Bonin book stirs the pot
A book on Robert Bonin’s ouster in the late 1970s as chief justice of the Massachusetts Superior Court is rekindling some old feuds.
The book, The Vidal Lecture: Sex and Politics in Massachusetts and the Persecution of Chief Justice Robert Bonin, focuses on Bonin’s ouster in the wake of a lecture he attended given by author Gore Vidal at a fundraiser on behalf of 24 men charged with sodomy and statutory rape.
Bonin insisted he went to hear Vidal and didn’t know the purpose of the event, but the controversy ultimately led to his downfall in the face of opposition from court officials resistant to the change Bonin was ushering into the courts and a media complicit with the old guard.
The book, written by former state transportation secretary James Aloisi and excerpted in CommonWealth’s winter issue, provides a fascinating look at how Massachusetts politics was practiced in the 1970s. Political alliances were more brazen; ethical standards were different. The Globe’s court reporter, for example, maintained a law practice on the side.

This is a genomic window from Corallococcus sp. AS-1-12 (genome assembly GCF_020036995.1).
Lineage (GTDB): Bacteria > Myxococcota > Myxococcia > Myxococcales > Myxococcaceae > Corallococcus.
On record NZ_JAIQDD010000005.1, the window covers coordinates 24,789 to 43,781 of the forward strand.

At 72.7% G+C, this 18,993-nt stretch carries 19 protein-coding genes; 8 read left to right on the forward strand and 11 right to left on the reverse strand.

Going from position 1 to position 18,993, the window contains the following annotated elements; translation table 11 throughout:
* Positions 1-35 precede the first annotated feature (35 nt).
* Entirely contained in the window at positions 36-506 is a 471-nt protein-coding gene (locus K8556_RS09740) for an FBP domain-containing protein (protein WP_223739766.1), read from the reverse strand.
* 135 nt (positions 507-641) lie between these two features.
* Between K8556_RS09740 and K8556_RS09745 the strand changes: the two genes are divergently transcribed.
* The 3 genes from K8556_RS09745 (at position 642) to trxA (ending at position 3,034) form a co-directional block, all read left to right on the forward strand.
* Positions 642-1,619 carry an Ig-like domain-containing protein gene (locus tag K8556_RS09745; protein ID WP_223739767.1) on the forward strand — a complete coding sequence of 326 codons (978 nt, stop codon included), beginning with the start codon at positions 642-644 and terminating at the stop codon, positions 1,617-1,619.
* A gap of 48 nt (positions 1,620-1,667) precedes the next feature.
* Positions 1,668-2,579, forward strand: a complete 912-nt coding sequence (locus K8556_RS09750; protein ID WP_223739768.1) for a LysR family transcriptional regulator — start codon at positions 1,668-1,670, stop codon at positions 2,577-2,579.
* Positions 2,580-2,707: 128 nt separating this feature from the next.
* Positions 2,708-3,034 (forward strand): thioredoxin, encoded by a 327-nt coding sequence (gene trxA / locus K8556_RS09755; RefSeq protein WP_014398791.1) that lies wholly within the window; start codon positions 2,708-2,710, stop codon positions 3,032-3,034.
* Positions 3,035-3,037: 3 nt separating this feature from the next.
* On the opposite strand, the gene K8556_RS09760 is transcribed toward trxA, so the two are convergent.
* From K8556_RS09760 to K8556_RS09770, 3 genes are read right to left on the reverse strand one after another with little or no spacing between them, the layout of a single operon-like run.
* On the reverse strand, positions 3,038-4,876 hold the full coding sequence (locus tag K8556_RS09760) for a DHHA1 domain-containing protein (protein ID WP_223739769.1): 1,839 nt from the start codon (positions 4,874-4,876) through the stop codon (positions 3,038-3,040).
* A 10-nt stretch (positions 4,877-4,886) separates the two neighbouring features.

Massachusetts Lawyers Weekly (subscription only) covered the book’s release with a story that interviewed many of the characters who are still alive, including former governor Michael Dukakis, who appointed Bonin; Thomas Dwyer Jr., who worked for the late Suffolk County district attorney, Garrett Byrne; the 80-year-old Bonin himself, and a number of prominent attorneys.
Dukakis said Bonin’s removal from the bench was appropriate. “I thought he had the right qualities to do the job, but, as chief judge, he exercised very poor judgment,” he said.
Dwyer accuses Aloisi of libeling his former boss by implying his feud with Bonin was fueled by anti-Semitism. “That’s one of the reasons why I went ballistic over this book,” he says.
Aloisi, in a letter to the editor, said his book never suggested Byrne was anti-Semitic. “Mr. Dwyer’s comments demonstrate how polarized the city’s legal establishment was back in 1978, and how polarized some of it remains today,” he wrote.
Bonin, in a separate letter to the editor, praises Aloisi, dismisses Dwyer, and offers up some examples of the back-stabbing that ultimately brought him down. “I deny being a revanchist looking to even old scores,” he writes. “I ‘hold fast my righteousness…my heart does not reproach me.’”
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